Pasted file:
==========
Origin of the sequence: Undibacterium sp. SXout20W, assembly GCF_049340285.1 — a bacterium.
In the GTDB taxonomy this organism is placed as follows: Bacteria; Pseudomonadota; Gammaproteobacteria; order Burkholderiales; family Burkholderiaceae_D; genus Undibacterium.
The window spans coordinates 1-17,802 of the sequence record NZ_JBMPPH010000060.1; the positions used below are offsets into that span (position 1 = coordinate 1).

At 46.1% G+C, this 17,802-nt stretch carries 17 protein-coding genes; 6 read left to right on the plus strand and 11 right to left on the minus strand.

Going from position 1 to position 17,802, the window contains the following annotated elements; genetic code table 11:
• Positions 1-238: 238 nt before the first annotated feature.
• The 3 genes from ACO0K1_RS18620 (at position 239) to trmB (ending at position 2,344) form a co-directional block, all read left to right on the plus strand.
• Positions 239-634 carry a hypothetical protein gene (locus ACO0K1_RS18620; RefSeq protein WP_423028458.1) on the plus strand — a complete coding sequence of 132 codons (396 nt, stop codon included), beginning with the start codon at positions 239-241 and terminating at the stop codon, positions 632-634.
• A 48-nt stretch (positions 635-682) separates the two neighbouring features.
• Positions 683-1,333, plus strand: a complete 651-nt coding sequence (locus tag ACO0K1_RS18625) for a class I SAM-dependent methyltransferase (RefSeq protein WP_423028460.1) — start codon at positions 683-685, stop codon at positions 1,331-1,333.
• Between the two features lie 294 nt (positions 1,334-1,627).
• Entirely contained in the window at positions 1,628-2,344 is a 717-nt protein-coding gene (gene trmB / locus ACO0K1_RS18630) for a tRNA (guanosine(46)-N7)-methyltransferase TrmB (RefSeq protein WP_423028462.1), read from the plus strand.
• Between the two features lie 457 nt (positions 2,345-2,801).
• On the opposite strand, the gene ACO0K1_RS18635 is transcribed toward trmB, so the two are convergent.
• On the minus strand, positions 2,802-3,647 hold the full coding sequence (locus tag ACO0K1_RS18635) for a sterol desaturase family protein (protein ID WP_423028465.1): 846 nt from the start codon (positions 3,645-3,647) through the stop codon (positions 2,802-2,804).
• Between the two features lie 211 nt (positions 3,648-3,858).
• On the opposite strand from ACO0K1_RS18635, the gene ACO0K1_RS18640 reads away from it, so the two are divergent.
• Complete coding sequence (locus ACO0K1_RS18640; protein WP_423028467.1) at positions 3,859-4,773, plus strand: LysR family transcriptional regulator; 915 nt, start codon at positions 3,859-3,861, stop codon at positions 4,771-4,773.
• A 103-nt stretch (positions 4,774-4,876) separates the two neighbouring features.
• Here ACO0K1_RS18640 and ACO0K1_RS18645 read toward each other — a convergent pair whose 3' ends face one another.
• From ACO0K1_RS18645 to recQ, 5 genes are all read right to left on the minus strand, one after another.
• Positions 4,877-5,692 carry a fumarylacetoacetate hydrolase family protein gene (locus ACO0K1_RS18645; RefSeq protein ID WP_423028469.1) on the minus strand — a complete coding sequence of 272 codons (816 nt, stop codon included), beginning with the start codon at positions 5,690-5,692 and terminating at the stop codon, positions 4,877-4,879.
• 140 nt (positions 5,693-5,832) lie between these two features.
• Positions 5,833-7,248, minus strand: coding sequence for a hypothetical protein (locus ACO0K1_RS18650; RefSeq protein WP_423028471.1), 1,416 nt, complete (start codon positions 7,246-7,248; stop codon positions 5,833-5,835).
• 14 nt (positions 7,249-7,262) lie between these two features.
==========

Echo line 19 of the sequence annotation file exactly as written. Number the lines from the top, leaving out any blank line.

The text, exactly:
• A 103-nt stretch (positions 4,774-4,876) separates the two neighbouring features.